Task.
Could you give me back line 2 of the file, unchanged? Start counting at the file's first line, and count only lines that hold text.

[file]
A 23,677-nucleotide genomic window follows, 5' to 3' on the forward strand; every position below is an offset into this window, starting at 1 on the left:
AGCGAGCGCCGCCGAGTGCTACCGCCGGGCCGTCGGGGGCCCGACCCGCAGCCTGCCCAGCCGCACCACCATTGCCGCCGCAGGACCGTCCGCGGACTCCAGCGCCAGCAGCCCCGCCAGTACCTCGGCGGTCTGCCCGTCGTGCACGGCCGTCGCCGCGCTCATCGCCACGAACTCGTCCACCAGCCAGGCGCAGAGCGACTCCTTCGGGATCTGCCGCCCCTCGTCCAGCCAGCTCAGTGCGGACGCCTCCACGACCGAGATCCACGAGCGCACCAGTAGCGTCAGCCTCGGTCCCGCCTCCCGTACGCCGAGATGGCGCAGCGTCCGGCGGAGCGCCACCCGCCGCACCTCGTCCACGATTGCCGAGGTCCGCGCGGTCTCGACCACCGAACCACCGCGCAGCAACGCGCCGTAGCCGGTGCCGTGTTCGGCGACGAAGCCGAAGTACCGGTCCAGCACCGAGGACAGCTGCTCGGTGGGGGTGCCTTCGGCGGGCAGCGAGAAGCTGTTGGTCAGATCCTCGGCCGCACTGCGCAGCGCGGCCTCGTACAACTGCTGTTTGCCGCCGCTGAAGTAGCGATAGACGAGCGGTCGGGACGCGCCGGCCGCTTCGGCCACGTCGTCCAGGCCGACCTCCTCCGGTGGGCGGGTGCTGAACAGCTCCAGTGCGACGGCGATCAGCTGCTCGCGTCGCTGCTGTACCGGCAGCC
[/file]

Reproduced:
AGCGAGCGCCGCCGAGTGCTACCGCCGGGCCGTCGGGGGCCCGACCCGCAGCCTGCCCAGCCGCACCACCATTGCCGCCGCAGGACCGTCCGCGGACTCCAGCGCCAGCAGCCCCGCCAGTACCTCGGCGGTCTGCCCGTCGTGCACGGCCGTCGCCGCGCTCATCGCCACGAACTCGTCCACCAGCCAGGCGCAGAGCGACTCCTTCGGGATCTGCCGCCCCTCGTCCAGCCAGCTCAGTGCGGACGCCTCCACGACCGAGATCCACGAGCGCACCAGTAGCGTCAGCCTCGGTCCCGCCTCCCGTACGCCGAGATGGCGCAGCGTCCGGCGGAGCGCCACCCGCCGCACCTCGTCCACGATTGCCGAGGTCCGCGCGGTCTCGACCACCGAACCACCGCGCAGCAACGCGCCGTAGCCGGTGCCGTGTTCGGCGACGAAGCCGAAGTACCGGTCCAGCACCGAGGACAGCTGCTCGGTGGGGGTGCCTTCGGCGGGCAGCGAGAAGCTGTTGGTCAGATCCTCGGCCGCACTGCGCAGCGCGGCCTCGTACAACTGCTGTTTGCCGCCGCTGAAGTAGCGATAGACGAGCGGTCGGGACGCGCCGGCCGCTTCGGCCACGTCGTCCAGGCCGACCTCCTCCGGTGGGCGGGTGCTGAACAGCTCCAGTGCGACGGCGATCAGCTGCTCGCGTCGCTGCTGTACCGGCAGCC